Thunder Talk: Alex Abrines
- On Monday the Thunder held a very light practice, with mostly non-contact work. Westbrook and Anthony participated fully in practice as they both are recovering from ankle sprains, although their availability versus the Cavaliers is still uncertain at this time. Check back for updates here on Tuesday afternoon.
- In other injury news, guard Andre Roberson has been around the practice facility and at Chesapeake Energy Arena lately, doing what he can to help the squad while also going through his rehab exercises. According to Donovan, Roberson can’t bend his knee yet so some team activities are difficult to attend, but he’s been able to lend his eyes and knowledge in terms of film, scouting and personnel.
- With Westbrook and Anthony’s status still a bit up in the air, plus the continued rotation at the shooting guard position in the absence of Roberson, it’ll will be intriguing to see who Donovan starts against the Cavaliers. The Thunder’s sideline mastermind explained on Monday that he and the rest of the coaches look not just at who is playing best and make them the starters. It’s a more complex decision, factoring in matchups, rotation patterns and player combinations, and could possibly change from night to night.
- “It may not necessarily be who is starting, but maybe who is coming off the bench,” Donovan expounded. “How does our second unit match up against their second unit? How does our first unit match up? What are some different things that we can do? Where do we maybe have some advantages and some rotations that we can utilize? It’s really more about our team."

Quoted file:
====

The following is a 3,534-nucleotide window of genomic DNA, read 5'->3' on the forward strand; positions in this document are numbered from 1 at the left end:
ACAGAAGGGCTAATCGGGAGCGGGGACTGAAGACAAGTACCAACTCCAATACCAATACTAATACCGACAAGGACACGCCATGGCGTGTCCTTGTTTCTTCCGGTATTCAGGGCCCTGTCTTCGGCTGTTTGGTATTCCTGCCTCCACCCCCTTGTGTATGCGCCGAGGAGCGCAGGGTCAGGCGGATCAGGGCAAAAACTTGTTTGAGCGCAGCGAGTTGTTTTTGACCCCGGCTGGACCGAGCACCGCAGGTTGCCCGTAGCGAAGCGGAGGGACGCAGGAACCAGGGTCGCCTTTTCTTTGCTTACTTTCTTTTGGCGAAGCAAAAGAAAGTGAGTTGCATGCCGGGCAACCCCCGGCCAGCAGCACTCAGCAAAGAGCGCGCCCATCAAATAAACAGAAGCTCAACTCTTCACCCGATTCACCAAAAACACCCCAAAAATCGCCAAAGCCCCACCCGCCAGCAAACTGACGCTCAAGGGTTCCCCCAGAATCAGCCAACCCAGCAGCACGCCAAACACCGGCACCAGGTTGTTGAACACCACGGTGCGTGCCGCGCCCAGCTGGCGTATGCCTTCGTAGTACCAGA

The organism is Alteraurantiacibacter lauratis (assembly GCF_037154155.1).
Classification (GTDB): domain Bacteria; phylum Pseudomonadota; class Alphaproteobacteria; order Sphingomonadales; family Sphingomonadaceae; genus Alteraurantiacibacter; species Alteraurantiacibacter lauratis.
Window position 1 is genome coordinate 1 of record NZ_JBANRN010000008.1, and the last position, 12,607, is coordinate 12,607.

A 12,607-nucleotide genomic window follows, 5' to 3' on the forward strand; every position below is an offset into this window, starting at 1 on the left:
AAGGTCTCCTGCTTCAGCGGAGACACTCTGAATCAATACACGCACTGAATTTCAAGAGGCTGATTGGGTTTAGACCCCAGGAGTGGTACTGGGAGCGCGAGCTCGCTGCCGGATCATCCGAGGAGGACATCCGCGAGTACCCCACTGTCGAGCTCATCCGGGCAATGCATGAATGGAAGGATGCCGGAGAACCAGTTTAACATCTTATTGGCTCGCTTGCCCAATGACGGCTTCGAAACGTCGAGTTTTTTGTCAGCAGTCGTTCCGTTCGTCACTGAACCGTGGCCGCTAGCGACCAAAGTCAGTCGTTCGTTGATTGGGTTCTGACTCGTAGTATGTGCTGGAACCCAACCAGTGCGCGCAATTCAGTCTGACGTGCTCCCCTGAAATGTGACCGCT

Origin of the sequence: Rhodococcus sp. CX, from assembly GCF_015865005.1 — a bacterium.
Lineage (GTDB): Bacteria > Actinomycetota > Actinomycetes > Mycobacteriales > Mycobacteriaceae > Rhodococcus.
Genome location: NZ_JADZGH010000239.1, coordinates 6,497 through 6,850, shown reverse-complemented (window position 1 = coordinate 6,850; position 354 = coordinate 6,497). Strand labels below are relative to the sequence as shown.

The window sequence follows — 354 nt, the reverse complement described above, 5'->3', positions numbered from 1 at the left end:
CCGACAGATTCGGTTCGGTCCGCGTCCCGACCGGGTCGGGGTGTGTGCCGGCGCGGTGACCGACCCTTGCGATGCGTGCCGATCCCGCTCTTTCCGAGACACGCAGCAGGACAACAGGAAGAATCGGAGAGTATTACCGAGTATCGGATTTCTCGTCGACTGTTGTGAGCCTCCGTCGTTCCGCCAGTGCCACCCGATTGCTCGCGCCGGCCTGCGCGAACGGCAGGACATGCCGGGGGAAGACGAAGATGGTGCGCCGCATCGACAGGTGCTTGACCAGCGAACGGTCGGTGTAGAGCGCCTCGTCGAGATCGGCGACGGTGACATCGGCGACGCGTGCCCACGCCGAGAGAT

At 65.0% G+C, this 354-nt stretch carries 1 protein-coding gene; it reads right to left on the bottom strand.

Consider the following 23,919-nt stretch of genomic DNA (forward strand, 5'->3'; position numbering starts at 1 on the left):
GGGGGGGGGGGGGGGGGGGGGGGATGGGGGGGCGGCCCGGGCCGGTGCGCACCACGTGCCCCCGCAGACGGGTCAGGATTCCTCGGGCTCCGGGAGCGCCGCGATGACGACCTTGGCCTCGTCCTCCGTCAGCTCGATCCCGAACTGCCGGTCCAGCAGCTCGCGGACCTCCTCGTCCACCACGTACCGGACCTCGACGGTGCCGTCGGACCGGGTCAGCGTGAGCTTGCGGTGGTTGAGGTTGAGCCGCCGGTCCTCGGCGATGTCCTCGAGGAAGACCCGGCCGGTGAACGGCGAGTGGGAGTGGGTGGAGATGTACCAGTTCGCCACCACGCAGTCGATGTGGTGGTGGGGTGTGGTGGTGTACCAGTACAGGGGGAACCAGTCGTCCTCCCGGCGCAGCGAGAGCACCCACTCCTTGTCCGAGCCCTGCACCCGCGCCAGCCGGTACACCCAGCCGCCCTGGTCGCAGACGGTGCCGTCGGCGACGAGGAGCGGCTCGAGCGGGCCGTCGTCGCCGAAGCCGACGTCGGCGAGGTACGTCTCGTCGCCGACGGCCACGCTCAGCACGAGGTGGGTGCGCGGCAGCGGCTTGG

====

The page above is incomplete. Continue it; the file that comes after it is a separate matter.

Thunder Minute: Feb. 12
- Donovan used Jerami Grant as an example when discussing his starting lineup. The Thunder has been intent on getting Grant more opportunities within the game, even if he’s not in the starting lineup. Grant is such a versatile tool for Donovan, and has a unique skill set at the small forward-power forward-center triumvirate of positions that the Thunder can utilize him in various ways. One way in particular he’s been effective of late is as the Thunder’s backup center. On Sunday he drew 7 fouls on the Grizzlies in a three-minute span, including 6 while posting up and then attacking the rim off the dribble. Coaches and teammates alike have attributed Grant’s ability to put the ball on the floor and draw contact at the rim to enhanced balance and better core strength.
- “That’s a big part of it,” Donovan said of Grant’s balance, “because he’s able to power the ball up to the basket a lot better. His balance when he’s getting to the rim, he’s not where he’s playing off one leg. He’s playing off more strength and power and a better base.”
- “It has to be a particular type of training, like anti-rotational stuff, also balance training,” center Steven Adams noted. “Reps will help them, but you just have to be strong core-wise because there’s a difference between you taking a step and then taking a hit up top. If your core’s not strong enough, that’s where the unbalance is, a disconnect there. If you’re strong enough there you can take the hit and still continue on your path.”
Thunder Talk: Steven Adams
— OKC THUNDER (@okcthunder) February 12, 2018